Southeast Europe: Police Fight Regional Cybercrime


By Mladen Dragojlovic

Several hackers in Southeast Europe are under investigation for allegedly taking part in a global cybercrime ring, a network of 11 million computers, causing over 644 million euros in losses.

The Botnet is a network of hacker-infected computers. Through malicious software, hackers are after credit card numbers, bank accounts and other personal information.

Police institutions in Republika Srpska (RS), Croatia, Great Britain, Peru, New Zealand and other countries are involved in the investigation, along with the US Justice Department and the FBI.

The RS and Croatia’s spokespersons confirmed that investigation is ongoing and that names of hackers, for now, are not being released.

“In close co-operation with FBI, we conduct activities to uncover hackers in the RS and break up this criminal network. We’ll be able to announce other information after investigations end,” Mirna Soja, RS ministry of interior affairs spokesperson, told SETimes.

Croatia’s botnet investigators also refused to reveal names or locations of the suspects. Jelena Bikic, police spokeswoman, told the media that Croatian police are co-operating with the FBI.

“Investigation is still in progress, but hopefully, police will soon hold an interesting press conference. Then we’ll announce all details of the action,” Bikic said.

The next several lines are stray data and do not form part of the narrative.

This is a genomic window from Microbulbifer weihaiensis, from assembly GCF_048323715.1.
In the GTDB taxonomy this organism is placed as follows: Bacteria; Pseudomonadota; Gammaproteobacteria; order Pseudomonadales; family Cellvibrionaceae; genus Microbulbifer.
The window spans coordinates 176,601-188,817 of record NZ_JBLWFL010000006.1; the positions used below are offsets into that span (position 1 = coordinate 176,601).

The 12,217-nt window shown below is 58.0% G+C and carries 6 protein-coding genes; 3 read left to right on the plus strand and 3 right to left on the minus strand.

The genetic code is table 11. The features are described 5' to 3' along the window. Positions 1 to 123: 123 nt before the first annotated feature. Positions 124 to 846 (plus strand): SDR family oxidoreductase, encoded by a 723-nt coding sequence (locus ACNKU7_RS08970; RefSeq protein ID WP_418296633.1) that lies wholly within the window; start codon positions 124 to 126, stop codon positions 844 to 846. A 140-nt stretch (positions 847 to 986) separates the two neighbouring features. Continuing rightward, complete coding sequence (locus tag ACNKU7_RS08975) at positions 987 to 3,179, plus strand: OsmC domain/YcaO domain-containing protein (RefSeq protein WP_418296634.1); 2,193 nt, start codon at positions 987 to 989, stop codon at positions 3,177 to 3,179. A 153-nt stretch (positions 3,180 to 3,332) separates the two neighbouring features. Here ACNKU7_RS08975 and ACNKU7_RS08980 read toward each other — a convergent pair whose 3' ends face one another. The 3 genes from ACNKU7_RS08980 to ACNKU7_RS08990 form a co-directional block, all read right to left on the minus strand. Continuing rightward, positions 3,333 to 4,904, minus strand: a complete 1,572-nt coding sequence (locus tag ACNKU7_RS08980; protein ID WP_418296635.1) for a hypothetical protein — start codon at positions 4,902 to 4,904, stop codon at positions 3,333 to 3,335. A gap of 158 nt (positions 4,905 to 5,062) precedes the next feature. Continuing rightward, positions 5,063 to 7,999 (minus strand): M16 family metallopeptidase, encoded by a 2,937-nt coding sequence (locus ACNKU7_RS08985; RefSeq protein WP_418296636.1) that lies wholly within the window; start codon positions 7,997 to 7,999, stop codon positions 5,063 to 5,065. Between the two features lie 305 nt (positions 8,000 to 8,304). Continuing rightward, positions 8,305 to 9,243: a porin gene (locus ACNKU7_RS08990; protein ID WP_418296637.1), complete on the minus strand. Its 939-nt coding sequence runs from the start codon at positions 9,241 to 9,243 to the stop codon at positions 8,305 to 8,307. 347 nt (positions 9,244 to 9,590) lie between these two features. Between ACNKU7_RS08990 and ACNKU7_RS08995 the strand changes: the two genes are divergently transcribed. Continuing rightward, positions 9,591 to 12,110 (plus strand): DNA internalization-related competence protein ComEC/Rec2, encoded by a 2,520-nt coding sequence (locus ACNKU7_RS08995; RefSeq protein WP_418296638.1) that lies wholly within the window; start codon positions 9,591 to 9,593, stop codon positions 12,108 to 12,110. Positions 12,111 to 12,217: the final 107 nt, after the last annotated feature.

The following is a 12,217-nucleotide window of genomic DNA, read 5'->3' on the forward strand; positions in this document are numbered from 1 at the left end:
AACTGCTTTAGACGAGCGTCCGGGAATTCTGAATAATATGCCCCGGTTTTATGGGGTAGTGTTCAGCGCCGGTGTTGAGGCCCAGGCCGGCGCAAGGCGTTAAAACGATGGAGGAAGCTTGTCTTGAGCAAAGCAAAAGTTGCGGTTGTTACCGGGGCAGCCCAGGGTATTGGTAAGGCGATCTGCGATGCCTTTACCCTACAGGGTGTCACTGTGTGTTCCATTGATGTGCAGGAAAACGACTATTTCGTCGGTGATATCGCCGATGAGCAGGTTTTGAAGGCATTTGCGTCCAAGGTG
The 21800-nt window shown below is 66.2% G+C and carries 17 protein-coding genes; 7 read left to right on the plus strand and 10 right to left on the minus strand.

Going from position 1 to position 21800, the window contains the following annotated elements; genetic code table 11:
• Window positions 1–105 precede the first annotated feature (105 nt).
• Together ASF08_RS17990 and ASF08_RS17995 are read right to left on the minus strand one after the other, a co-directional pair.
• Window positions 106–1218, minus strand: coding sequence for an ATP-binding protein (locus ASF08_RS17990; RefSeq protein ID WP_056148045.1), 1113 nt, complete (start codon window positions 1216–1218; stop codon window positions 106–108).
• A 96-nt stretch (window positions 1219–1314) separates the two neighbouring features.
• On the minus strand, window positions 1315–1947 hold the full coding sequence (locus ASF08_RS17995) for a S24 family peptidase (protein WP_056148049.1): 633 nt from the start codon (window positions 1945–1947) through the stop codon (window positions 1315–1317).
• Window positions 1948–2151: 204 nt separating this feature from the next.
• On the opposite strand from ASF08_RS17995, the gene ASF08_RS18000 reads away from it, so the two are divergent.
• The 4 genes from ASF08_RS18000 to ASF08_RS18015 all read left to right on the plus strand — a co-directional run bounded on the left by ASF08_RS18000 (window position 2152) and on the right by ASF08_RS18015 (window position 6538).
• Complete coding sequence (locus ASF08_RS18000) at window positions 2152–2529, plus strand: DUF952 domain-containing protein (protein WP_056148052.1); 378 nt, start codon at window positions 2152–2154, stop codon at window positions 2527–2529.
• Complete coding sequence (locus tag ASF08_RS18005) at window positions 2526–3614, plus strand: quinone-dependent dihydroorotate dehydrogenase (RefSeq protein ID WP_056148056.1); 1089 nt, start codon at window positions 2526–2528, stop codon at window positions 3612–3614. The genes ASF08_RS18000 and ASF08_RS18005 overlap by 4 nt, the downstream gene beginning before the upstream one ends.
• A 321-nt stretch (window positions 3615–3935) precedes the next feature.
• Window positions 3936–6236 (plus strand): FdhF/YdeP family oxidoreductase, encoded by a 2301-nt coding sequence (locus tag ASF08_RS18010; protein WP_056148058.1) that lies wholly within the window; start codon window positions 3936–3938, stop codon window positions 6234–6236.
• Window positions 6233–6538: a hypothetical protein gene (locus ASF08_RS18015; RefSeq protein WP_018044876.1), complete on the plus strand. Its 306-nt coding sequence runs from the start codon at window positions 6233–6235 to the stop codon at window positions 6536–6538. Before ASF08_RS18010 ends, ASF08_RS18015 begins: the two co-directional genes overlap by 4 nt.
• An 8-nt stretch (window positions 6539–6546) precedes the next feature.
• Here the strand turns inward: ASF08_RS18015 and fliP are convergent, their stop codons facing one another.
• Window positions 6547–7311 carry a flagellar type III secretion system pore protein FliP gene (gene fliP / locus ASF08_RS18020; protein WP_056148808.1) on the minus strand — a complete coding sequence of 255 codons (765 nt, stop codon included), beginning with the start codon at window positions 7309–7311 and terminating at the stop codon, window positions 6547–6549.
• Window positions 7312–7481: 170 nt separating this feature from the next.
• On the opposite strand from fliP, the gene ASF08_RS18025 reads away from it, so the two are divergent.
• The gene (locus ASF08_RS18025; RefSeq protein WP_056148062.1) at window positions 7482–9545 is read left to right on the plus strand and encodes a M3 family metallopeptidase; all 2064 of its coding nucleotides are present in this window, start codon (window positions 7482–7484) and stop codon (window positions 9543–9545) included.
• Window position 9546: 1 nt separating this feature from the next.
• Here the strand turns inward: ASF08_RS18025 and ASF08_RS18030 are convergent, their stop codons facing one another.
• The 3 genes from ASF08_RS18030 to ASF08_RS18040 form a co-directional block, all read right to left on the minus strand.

In the last two years, regional police agencies conducted several actions to break various cybercrime networks. In June, RS police arrested Dragan Plavsic, a Banja Luka student, who hacked thousands of computers.

Plavsic seemed an ordinary student, relaying on financial help from his grandmother. But his Facebook page was replete with photos he took in Paris, London and other places he visited. Banja Luka county prosecution office recently charged him with cybercrime.

Gojko Vasic, RS police chief, told SETimes that the FBI has full confidence in the RS cybercrime prevention office.

“Two years ago, when the department was formed, experts successfully broke up one botnet network and found evidence of similar networks. We informed the FBI; they said that they have been trying to break up that network for months,” Vasic told SETimes.

He added that FBI experts immediately arrived in Banja Luka and started a close co-operation with the RS Interior Ministry. Vasic said that this co-operation resulted in several other investigations and actions in the last two years.

Milos Jankovic, Banja Luka IT engineer, told SETimes that individuals usually do not begin cybercrime activity alone.

“There must be a group; no matter where in the world they may be. They create a small computer programme and attack computers worldwide via social networks. The programme sends personal information, such as credit card, bank account numbers, or similar information, to its creator,” Jankovic said.

He pointed out that RS has many “IT brains” capable of launching cybercrime rings.

“It’s easy money. The region is full of jobless but computer savvy persons. This way they can earn a significant income,” he said.

Croatian police arrested several hacker groups in the last two years, and the Serbian police investigated similar groups.


The Southeast European Times Web site is a central source of news and information about Southeastern Europe in ten languages: Albanian, Bosnian, Bulgarian, Croatian, English, Greek, Macedonian, Romanian, Serbian and Turkish. The Southeast European Times is sponsored by the US European Command, the joint military command responsible for US operations in 52 countries. EUCOM is committed to promoting stability, co-operation and prosperity in the region.

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